The money would be offered as loans, to be repaid with interest at the same rates that the Fed now offers to states. But if by June 30, 2022, the borrowing governments could show that their budgets were “truly balanced,” and they were building up adequate rainy day funds, the loans would be forgiven and the borrowers could keep the money.
In 2004, as former Gov. Jim McGreevey, a Democrat, moved to borrow to enable spending increases, he was sued by Leonard Lance, a Republican member of the State Senate, who was later elected to Congress.
The state Supreme Court permitted the borrowing that year, but made it illegal to do so in subsequent budgets without voter approval.
This year, the Supreme Court cited the extraordinary health emergency and the fiscal crisis caused by the coronavirus, which has led to more than 16,000 deaths in New Jersey, when it cleared the way for the borrowing to go forward.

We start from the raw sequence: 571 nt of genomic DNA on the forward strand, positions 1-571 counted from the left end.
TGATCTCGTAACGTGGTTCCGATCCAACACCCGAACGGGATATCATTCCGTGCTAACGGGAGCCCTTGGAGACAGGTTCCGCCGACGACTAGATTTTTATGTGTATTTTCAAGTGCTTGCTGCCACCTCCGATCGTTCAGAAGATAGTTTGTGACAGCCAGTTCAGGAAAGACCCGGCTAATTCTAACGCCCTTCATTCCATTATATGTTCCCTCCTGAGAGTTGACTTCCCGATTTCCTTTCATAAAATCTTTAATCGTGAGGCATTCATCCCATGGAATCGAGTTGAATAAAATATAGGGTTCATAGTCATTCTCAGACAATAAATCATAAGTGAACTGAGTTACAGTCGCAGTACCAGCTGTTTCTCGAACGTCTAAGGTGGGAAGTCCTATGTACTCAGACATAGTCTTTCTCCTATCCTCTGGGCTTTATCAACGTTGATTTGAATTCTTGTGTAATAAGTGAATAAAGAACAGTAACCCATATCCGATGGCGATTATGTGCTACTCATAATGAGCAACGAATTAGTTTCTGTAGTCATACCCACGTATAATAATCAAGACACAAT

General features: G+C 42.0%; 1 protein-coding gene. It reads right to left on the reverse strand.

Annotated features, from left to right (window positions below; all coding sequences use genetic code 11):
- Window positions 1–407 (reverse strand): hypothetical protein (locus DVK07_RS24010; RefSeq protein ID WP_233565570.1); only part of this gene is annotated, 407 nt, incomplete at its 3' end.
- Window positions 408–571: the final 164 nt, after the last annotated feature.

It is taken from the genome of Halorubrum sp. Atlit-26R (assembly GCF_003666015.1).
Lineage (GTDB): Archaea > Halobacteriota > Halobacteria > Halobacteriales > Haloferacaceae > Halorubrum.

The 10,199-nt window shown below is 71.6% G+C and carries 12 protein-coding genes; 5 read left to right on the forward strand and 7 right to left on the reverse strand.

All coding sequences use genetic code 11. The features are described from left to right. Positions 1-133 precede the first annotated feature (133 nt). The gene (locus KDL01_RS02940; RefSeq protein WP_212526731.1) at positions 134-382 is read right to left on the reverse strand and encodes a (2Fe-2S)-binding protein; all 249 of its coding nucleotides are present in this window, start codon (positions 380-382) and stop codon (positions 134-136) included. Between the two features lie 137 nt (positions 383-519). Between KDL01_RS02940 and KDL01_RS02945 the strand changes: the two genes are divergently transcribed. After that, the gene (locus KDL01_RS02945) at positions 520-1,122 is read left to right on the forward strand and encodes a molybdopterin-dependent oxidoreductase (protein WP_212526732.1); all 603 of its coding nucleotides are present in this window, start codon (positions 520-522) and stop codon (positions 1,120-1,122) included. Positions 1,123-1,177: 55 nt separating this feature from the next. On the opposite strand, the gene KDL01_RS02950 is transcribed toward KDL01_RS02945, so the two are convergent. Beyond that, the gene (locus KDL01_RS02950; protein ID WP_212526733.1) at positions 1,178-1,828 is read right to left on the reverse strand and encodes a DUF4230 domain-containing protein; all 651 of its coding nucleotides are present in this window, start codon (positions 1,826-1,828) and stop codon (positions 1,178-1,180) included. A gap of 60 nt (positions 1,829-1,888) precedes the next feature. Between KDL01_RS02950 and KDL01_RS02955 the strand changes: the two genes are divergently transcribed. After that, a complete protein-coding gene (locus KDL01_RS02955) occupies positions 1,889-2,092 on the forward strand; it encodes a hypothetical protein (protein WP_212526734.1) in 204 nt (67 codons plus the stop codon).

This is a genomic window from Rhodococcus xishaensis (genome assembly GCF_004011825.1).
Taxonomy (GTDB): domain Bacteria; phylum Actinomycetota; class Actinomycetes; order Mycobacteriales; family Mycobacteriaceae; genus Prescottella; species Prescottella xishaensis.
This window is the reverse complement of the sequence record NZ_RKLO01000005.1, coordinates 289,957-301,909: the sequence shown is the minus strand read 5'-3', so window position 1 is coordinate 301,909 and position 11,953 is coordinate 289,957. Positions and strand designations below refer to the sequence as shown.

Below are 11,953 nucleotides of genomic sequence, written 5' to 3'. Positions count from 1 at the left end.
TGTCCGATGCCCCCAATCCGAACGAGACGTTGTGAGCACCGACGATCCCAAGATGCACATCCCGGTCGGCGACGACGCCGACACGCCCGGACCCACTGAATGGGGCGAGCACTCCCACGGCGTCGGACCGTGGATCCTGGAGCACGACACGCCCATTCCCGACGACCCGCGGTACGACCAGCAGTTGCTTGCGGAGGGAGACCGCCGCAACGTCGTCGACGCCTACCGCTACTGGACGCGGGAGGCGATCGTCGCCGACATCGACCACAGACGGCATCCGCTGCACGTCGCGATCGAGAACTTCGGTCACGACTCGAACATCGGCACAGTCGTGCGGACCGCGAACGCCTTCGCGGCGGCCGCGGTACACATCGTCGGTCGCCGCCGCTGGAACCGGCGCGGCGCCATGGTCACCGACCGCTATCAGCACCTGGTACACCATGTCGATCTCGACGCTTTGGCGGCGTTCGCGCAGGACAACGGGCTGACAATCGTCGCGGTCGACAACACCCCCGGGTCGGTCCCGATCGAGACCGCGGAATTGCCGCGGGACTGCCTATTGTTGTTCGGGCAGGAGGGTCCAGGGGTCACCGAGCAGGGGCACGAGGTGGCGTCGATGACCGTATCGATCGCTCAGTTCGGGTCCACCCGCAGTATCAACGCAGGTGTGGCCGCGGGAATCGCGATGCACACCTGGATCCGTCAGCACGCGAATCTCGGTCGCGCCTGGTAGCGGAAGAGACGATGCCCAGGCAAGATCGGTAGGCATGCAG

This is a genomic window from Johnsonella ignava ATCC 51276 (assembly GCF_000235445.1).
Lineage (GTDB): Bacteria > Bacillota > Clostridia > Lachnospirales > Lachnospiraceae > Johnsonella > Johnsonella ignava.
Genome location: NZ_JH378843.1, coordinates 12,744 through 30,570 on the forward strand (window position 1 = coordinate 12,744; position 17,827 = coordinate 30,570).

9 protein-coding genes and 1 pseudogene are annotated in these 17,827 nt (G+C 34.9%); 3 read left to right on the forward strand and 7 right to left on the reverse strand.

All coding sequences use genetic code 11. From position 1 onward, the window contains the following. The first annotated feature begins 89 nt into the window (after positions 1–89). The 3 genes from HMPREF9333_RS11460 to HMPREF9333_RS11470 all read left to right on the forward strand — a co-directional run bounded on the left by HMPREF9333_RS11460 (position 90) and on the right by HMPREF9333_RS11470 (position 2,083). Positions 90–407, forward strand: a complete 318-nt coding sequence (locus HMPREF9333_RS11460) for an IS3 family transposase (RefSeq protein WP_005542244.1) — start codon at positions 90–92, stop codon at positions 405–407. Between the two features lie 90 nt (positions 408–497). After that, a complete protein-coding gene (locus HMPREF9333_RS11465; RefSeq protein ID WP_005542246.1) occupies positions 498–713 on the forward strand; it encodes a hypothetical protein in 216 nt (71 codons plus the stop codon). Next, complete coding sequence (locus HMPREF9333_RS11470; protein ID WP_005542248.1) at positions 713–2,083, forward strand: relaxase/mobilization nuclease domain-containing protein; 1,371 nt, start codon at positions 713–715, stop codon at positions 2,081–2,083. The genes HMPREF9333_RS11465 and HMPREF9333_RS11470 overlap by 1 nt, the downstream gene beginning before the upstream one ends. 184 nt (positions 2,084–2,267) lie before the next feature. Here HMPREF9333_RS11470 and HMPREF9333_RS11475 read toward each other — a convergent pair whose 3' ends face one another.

New Jersey delayed approval of its fiscal year budget by three months during the early throes of the pandemic, passing a stopgap spending measure in late June. The budget that was approved on Thursday, which is widely expected to be signed into law by Mr. Murphy, covers only nine months.
Mr. Lance, who lost his seat in Congress in 2019, said the state should have been permitted to borrow in the fiscal year in which the crisis struck, but not during the year that starts Oct. 1.
“This is a terrible burden that will be borne by our children,” he said.
In August, more than 90 economists and economic policy experts in New Jersey released a joint letter urging the state not to use what they called “counterproductive” cuts to balance the budget.